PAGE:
The Story of the Alliance – Part 1
This past spring, I lost $20,000 in one week. It was one of the worst weeks of my life.
I own a video production studio in the Northern Virginia area called Mirandum Pictures. We’re small, but we’ve spent the last 15 years making amazing commercials, music videos, short films and more. I’ve surrounded myself with a team of amazing people and we’ve gotten the chance to film in beautiful locations all over the world, and meet incredible people, some very famous, others not.
And then COVID-19 happened.
I’ve never seen anything like it before in my life. That first week alone, a documentary trip to Jordan was canceled 3 days before our flight was supposed to take off. Then another mini-documentary canceled. Neither had any choice: lockdowns meant that no one could travel or gather in groups to work.
And that was just during that one week.
The days that followed were like a nightmare: every morning brought a wave of new cancellations. Major organizations who had signed up for high-end gala videos suddenly found themselves without a gala to show them at. The studio we relied on to shoot commercials in was forced to close its doors to the public. Reliable clients suddenly didn’t know if they were going to survive a long lockdown, and they quickly slashed advertising budgets. Within days, our revenue stream flatlined. And there was literally nothing we could do about it.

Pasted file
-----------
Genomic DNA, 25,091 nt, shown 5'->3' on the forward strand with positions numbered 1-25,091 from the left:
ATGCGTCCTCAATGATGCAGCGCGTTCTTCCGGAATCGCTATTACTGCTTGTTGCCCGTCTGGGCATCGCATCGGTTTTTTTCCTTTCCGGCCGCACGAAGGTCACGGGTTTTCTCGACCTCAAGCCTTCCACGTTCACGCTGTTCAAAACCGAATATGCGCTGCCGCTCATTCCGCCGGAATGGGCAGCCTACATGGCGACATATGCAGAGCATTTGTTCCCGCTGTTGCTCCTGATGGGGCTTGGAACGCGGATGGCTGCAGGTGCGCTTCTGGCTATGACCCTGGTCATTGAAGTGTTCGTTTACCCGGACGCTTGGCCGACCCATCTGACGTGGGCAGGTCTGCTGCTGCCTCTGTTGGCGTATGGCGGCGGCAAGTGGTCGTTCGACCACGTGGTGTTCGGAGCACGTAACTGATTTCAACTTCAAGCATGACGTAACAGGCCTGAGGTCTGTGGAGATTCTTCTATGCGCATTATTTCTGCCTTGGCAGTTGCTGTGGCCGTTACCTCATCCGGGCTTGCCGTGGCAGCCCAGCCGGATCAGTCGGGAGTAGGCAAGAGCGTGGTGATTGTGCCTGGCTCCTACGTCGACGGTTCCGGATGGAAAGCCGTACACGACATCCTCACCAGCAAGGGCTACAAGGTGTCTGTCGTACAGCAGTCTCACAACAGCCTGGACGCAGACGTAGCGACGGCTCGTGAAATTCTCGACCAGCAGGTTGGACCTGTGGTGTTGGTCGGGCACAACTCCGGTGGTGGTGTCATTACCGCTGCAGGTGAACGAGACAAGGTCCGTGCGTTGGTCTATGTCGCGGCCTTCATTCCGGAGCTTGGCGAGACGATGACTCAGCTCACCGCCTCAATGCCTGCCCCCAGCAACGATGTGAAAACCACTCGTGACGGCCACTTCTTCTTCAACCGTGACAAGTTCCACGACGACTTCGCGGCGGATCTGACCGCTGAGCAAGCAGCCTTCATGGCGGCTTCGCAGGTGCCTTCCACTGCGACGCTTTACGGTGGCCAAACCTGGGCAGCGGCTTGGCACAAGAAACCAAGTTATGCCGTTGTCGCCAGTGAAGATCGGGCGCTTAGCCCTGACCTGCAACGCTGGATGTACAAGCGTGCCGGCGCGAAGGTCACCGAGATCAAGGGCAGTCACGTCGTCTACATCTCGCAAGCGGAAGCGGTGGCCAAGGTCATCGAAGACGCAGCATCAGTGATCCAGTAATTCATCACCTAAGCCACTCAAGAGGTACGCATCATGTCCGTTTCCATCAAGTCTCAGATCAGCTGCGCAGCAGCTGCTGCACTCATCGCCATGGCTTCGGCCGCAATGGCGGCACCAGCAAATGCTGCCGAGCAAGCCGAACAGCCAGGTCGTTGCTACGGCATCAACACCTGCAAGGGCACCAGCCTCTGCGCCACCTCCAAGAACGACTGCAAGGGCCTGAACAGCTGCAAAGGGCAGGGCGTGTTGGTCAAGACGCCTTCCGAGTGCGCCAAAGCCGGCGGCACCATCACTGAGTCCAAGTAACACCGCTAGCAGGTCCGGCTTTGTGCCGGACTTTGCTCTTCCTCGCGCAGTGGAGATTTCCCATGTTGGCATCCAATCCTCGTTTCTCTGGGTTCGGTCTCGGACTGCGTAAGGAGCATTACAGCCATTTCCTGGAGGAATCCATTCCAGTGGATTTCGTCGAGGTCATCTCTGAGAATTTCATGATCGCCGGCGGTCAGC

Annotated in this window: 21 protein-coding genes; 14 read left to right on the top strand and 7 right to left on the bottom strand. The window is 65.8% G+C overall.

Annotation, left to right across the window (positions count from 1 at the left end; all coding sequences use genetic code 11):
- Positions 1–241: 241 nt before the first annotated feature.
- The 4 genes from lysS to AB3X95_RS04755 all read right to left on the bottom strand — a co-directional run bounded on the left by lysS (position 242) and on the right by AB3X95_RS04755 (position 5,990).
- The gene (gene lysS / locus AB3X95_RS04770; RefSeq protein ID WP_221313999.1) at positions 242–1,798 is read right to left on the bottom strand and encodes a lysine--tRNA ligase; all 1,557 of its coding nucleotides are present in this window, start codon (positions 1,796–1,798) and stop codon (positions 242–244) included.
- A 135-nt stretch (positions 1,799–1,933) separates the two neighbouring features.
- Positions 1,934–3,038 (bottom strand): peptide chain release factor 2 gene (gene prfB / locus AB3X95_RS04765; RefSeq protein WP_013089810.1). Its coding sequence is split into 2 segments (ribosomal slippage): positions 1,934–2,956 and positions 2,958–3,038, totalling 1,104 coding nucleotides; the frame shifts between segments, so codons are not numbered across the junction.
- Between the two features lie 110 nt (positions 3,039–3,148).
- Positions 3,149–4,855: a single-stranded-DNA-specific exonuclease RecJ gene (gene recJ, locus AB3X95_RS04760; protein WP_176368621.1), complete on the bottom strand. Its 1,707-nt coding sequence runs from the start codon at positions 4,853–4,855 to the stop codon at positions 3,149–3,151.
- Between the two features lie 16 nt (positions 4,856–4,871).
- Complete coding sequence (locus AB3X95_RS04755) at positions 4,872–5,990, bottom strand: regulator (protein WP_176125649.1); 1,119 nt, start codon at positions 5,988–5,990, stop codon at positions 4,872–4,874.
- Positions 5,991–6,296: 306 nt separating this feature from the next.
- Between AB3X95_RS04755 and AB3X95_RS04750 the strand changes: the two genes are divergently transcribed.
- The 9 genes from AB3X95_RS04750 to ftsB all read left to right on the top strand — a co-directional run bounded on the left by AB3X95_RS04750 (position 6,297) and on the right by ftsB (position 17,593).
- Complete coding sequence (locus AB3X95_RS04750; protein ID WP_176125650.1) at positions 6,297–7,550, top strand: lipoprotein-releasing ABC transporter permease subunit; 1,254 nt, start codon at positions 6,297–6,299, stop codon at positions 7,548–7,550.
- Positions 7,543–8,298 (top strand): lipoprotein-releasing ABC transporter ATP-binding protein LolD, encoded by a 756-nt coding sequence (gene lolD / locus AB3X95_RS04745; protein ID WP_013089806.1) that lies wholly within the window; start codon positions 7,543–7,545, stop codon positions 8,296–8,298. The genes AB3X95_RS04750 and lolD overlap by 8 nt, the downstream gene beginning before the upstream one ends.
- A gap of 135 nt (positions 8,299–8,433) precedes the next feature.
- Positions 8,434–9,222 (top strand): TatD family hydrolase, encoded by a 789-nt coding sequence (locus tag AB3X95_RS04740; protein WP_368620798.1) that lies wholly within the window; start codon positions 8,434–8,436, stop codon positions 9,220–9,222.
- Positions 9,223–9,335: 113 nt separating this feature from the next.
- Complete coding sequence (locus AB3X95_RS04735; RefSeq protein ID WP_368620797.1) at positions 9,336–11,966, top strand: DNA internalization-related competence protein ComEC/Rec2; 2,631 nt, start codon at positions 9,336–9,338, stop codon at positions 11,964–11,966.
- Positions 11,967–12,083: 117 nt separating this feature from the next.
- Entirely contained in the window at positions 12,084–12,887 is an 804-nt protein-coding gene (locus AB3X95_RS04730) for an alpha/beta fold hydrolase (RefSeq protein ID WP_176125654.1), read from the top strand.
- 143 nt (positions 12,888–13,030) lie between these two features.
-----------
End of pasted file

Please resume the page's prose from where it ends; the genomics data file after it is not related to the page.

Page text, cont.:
If you own a small business, this is a familiar story.
As the weeks turned into months, the one thing became clear: I was surrounded by small businesses who were facing the struggle of their lives–and no one was listening to them.
The government wasn’t listening. There was some money for business loans, but it was not even remotely adequate and it was quickly snapped up by larger businesses with armies of accountants at their disposal. Most of my colleagues received nothing, or close to it.
The news wasn’t listening. News outlets focused on the pandemic itself, and that’s understandable. But as a result, small businesses were failing at a catastrophic rate, and very little attention was being given to them. Something deeply tragic was happening on a national level, and very few were watching.
I couldn’t sit by and watch that happen any longer. So I did the only thing I know how to do: I made a video.
I wanted to give those folks a voice. I didn’t know how far it would reach, but I knew it was important. With a very small crew that, for the most part consisted only of 2 people (myself and Jacob Schwartz, the director of photography who filmed this piece) we visited small business after small business, recording their words and filming them in their eerily empty locations.
Many of them cried. Most said they were glad of what we were doing, just because they felt like their lives had been turned upside-down and nobody was listening.
But the video was missing something. We had captured the voices of so many small business owners, but what were they asking for? What did they think needed to happen next?
I didn’t have a good answer. But someone else did.